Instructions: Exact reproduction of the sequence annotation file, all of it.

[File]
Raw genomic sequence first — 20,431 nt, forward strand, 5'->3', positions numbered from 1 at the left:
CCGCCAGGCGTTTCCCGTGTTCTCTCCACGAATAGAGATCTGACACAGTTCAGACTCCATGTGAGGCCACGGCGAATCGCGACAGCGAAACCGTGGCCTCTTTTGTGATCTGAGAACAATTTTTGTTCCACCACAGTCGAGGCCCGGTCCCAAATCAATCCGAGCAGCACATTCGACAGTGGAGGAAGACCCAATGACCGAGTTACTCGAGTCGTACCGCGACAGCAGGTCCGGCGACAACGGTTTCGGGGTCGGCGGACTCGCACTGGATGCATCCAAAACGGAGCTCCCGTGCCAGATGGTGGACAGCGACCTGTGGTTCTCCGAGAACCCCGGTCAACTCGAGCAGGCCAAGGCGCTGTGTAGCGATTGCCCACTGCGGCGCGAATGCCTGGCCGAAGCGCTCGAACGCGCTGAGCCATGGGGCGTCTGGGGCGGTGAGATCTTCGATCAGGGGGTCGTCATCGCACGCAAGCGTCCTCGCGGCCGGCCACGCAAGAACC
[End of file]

Raw genomic sequence first — 20,431 nt, forward strand, 5'->3', positions numbered from 1 at the left:
CCGCCAGGCGTTTCCCGTGTTCTCTCCACGAATAGAGATCTGACACAGTTCAGACTCCATGTGAGGCCACGGCGAATCGCGACAGCGAAACCGTGGCCTCTTTTGTGATCTGAGAACAATTTTTGTTCCACCACAGTCGAGGCCCGGTCCCAAATCAATCCGAGCAGCACATTCGACAGTGGAGGAAGACCCAATGACCGAGTTACTCGAGTCGTACCGCGACAGCAGGTCCGGCGACAACGGTTTCGGGGTCGGCGGACTCGCACTGGATGCATCCAAAACGGAGCTCCCGTGCCAGATGGTGGACAGCGACCTGTGGTTCTCCGAGAACCCCGGTCAACTCGAGCAGGCCAAGGCGCTGTGTAGCGATTGCCCACTGCGGCGCGAATGCCTGGCCGAAGCGCTCGAACGCGCTGAGCCATGGGGCGTCTGGGGCGGTGAGATCTTCGATCAGGGGGTCGTCATCGCACGCAAGCGTCCTCGCGGCCGGCCACGCAAGAACC